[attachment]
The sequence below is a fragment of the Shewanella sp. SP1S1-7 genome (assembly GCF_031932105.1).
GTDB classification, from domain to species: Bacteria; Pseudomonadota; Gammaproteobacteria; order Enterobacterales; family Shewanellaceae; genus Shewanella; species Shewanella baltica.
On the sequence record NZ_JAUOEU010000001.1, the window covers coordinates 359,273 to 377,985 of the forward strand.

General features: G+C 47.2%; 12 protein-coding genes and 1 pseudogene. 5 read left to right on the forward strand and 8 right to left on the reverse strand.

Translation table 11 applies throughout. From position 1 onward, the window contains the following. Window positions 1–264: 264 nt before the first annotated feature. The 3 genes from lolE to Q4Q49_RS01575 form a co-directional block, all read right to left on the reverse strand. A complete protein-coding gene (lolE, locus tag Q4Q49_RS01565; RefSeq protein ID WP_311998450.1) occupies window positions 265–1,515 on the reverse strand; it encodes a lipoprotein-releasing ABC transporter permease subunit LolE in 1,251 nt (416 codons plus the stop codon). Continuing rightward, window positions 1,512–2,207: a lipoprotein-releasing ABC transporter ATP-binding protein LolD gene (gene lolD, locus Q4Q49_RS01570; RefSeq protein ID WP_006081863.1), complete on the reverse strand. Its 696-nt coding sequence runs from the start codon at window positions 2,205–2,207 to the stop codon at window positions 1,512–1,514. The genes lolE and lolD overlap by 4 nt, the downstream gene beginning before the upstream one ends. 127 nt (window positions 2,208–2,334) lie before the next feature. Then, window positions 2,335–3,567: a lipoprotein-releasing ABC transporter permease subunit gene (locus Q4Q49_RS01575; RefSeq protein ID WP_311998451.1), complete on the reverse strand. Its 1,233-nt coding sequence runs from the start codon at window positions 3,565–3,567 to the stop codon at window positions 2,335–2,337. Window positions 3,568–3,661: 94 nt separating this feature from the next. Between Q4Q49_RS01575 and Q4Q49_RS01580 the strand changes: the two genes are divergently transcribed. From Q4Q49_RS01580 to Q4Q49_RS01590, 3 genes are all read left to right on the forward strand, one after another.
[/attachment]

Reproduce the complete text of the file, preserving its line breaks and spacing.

The sequence below is a fragment of the Shewanella sp. SP1S1-7 genome (assembly GCF_031932105.1).
GTDB classification, from domain to species: Bacteria; Pseudomonadota; Gammaproteobacteria; order Enterobacterales; family Shewanellaceae; genus Shewanella; species Shewanella baltica.
On the sequence record NZ_JAUOEU010000001.1, the window covers coordinates 359,273 to 377,985 of the forward strand.

General features: G+C 47.2%; 12 protein-coding genes and 1 pseudogene. 5 read left to right on the forward strand and 8 right to left on the reverse strand.

Translation table 11 applies throughout. From position 1 onward, the window contains the following. Window positions 1–264: 264 nt before the first annotated feature. The 3 genes from lolE to Q4Q49_RS01575 form a co-directional block, all read right to left on the reverse strand. A complete protein-coding gene (lolE, locus tag Q4Q49_RS01565; RefSeq protein ID WP_311998450.1) occupies window positions 265–1,515 on the reverse strand; it encodes a lipoprotein-releasing ABC transporter permease subunit LolE in 1,251 nt (416 codons plus the stop codon). Continuing rightward, window positions 1,512–2,207: a lipoprotein-releasing ABC transporter ATP-binding protein LolD gene (gene lolD, locus Q4Q49_RS01570; RefSeq protein ID WP_006081863.1), complete on the reverse strand. Its 696-nt coding sequence runs from the start codon at window positions 2,205–2,207 to the stop codon at window positions 1,512–1,514. The genes lolE and lolD overlap by 4 nt, the downstream gene beginning before the upstream one ends. 127 nt (window positions 2,208–2,334) lie before the next feature. Then, window positions 2,335–3,567: a lipoprotein-releasing ABC transporter permease subunit gene (locus Q4Q49_RS01575; RefSeq protein ID WP_311998451.1), complete on the reverse strand. Its 1,233-nt coding sequence runs from the start codon at window positions 3,565–3,567 to the stop codon at window positions 2,335–2,337. Window positions 3,568–3,661: 94 nt separating this feature from the next. Between Q4Q49_RS01575 and Q4Q49_RS01580 the strand changes: the two genes are divergently transcribed. From Q4Q49_RS01580 to Q4Q49_RS01590, 3 genes are all read left to right on the forward strand, one after another.